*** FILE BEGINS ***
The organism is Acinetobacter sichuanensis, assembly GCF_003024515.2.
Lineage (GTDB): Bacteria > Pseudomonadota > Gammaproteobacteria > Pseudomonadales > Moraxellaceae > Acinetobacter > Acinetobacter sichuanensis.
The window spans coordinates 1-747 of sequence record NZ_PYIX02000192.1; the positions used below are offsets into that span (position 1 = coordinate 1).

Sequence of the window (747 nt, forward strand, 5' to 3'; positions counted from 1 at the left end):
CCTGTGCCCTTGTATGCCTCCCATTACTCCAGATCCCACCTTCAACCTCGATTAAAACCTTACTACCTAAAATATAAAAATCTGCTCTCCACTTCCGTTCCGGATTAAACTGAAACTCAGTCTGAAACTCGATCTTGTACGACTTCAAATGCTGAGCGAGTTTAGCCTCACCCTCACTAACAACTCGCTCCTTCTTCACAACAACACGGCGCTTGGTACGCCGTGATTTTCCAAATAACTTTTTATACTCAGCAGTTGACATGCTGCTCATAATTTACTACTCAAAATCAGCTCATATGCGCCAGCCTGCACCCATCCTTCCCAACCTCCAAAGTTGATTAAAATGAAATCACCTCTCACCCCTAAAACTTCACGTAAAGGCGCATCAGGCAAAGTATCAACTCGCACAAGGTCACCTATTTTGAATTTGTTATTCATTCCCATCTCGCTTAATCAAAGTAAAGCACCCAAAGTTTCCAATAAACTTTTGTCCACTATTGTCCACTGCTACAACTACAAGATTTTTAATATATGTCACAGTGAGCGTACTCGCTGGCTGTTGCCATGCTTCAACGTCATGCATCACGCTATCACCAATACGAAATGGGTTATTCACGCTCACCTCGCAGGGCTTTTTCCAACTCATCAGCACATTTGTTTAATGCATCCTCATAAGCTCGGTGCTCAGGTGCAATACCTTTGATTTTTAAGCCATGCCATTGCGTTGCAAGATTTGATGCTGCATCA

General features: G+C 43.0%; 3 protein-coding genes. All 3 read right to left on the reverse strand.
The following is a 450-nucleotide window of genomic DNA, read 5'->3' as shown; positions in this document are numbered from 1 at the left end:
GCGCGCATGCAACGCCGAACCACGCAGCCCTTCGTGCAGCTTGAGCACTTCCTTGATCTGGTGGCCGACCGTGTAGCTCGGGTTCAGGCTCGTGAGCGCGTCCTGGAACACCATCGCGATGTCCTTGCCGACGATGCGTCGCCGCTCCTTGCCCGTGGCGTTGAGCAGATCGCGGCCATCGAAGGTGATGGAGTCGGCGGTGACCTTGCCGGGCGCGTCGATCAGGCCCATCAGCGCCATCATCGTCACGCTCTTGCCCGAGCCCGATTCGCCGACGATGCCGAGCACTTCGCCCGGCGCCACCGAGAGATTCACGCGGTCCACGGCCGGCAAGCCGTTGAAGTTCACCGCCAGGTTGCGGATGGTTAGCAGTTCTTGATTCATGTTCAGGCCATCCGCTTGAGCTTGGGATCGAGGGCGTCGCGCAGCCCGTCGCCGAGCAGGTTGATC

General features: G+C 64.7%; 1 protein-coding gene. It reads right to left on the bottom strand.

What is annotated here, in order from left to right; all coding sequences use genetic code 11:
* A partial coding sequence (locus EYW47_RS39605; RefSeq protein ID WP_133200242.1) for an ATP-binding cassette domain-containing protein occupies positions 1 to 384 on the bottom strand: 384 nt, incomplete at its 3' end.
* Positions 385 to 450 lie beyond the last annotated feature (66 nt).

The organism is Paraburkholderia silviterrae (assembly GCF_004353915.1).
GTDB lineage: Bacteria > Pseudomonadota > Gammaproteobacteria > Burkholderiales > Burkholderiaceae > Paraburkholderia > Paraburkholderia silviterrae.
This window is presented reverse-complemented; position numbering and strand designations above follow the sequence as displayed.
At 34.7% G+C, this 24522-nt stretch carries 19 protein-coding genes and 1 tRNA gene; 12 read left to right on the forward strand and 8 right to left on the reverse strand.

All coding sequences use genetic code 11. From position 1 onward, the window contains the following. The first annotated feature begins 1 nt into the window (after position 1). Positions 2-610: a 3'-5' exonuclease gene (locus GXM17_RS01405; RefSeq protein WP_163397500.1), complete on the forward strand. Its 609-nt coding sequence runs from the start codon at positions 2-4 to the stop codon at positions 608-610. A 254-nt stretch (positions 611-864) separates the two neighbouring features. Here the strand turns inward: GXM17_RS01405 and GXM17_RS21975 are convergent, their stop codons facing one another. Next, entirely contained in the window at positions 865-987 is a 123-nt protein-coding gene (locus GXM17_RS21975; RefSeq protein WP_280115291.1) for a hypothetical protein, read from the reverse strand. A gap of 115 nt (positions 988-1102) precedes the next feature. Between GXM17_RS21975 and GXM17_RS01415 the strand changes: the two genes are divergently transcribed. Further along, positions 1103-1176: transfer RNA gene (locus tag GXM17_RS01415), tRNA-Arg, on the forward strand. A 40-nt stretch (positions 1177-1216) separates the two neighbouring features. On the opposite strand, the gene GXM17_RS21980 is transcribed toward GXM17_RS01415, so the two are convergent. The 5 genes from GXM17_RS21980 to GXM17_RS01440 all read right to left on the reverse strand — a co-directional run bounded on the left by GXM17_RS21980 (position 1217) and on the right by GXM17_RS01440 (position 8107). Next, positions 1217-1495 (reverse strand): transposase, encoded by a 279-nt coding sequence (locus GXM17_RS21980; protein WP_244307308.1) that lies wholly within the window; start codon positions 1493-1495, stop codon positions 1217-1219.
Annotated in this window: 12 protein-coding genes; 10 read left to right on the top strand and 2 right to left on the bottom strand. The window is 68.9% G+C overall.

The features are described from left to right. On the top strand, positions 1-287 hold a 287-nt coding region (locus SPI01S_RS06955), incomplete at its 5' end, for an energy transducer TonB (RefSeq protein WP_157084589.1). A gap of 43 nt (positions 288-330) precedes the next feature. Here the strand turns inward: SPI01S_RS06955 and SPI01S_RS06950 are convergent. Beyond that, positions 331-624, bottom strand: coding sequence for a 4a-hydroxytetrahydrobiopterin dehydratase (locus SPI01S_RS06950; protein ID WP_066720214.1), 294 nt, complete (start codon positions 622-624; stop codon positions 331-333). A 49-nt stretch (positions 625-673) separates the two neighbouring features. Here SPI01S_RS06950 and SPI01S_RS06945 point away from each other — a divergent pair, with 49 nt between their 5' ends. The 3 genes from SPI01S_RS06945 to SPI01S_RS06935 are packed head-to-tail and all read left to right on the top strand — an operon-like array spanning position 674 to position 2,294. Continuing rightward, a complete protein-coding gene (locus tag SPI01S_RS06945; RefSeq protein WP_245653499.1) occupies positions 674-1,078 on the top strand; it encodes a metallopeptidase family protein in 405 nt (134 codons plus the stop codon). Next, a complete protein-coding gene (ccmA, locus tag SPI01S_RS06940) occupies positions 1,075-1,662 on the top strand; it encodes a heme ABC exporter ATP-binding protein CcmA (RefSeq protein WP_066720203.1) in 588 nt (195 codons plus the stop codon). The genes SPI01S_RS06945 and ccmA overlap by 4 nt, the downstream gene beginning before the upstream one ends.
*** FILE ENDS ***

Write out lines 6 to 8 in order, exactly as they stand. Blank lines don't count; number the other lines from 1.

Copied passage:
General features: G+C 43.0%; 3 protein-coding genes. All 3 read right to left on the reverse strand.
The following is a 450-nucleotide window of genomic DNA, read 5'->3' as shown; positions in this document are numbered from 1 at the left end:
GCGCGCATGCAACGCCGAACCACGCAGCCCTTCGTGCAGCTTGAGCACTTCCTTGATCTGGTGGCCGACCGTGTAGCTCGGGTTCAGGCTCGTGAGCGCGTCCTGGAACACCATCGCGATGTCCTTGCCGACGATGCGTCGCCGCTCCTTGCCCGTGGCGTTGAGCAGATCGCGGCCATCGAAGGTGATGGAGTCGGCGGTGACCTTGCCGGGCGCGTCGATCAGGCCCATCAGCGCCATCATCGTCACGCTCTTGCCCGAGCCCGATTCGCCGACGATGCCGAGCACTTCGCCCGGCGCCACCGAGAGATTCACGCGGTCCACGGCCGGCAAGCCGTTGAAGTTCACCGCCAGGTTGCGGATGGTTAGCAGTTCTTGATTCATGTTCAGGCCATCCGCTTGAGCTTGGGATCGAGGGCGTCGCGCAGCCCGTCGCCGAGCAGGTTGATC